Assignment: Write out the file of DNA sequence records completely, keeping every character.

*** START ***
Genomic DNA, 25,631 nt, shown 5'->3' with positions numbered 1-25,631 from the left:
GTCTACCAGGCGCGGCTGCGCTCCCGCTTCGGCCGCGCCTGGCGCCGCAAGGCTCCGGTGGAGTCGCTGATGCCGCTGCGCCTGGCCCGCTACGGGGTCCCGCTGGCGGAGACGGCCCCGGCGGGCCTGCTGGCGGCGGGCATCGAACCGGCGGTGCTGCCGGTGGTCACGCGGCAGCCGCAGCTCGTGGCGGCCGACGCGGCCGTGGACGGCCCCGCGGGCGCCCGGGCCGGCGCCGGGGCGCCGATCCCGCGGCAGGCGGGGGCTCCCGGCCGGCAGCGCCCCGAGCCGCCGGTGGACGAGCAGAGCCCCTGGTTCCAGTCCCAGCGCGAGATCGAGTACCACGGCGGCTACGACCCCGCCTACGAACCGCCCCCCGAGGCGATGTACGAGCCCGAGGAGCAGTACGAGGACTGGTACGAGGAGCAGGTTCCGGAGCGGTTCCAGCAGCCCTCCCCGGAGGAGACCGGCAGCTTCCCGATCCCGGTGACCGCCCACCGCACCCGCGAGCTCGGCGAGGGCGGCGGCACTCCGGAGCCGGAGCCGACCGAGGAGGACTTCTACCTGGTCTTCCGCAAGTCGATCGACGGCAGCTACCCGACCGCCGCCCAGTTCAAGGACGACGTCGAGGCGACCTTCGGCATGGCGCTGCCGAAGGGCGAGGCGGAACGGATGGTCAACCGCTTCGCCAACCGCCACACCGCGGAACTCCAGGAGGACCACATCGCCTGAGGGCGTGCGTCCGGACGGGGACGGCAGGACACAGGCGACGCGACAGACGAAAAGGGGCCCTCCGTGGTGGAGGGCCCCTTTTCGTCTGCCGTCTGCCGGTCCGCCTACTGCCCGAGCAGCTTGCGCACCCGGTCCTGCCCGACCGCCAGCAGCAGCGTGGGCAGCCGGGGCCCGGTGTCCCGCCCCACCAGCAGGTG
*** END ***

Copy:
Genomic DNA, 25,631 nt, shown 5'->3' with positions numbered 1-25,631 from the left:
GTCTACCAGGCGCGGCTGCGCTCCCGCTTCGGCCGCGCCTGGCGCCGCAAGGCTCCGGTGGAGTCGCTGATGCCGCTGCGCCTGGCCCGCTACGGGGTCCCGCTGGCGGAGACGGCCCCGGCGGGCCTGCTGGCGGCGGGCATCGAACCGGCGGTGCTGCCGGTGGTCACGCGGCAGCCGCAGCTCGTGGCGGCCGACGCGGCCGTGGACGGCCCCGCGGGCGCCCGGGCCGGCGCCGGGGCGCCGATCCCGCGGCAGGCGGGGGCTCCCGGCCGGCAGCGCCCCGAGCCGCCGGTGGACGAGCAGAGCCCCTGGTTCCAGTCCCAGCGCGAGATCGAGTACCACGGCGGCTACGACCCCGCCTACGAACCGCCCCCCGAGGCGATGTACGAGCCCGAGGAGCAGTACGAGGACTGGTACGAGGAGCAGGTTCCGGAGCGGTTCCAGCAGCCCTCCCCGGAGGAGACCGGCAGCTTCCCGATCCCGGTGACCGCCCACCGCACCCGCGAGCTCGGCGAGGGCGGCGGCACTCCGGAGCCGGAGCCGACCGAGGAGGACTTCTACCTGGTCTTCCGCAAGTCGATCGACGGCAGCTACCCGACCGCCGCCCAGTTCAAGGACGACGTCGAGGCGACCTTCGGCATGGCGCTGCCGAAGGGCGAGGCGGAACGGATGGTCAACCGCTTCGCCAACCGCCACACCGCGGAACTCCAGGAGGACCACATCGCCTGAGGGCGTGCGTCCGGACGGGGACGGCAGGACACAGGCGACGCGACAGACGAAAAGGGGCCCTCCGTGGTGGAGGGCCCCTTTTCGTCTGCCGTCTGCCGGTCCGCCTACTGCCCGAGCAGCTTGCGCACCCGGTCCTGCCCGACCGCCAGCAGCAGCGTGGGCAGCCGGGGCCCGGTGTCCCGCCCCACCAGCAGGTG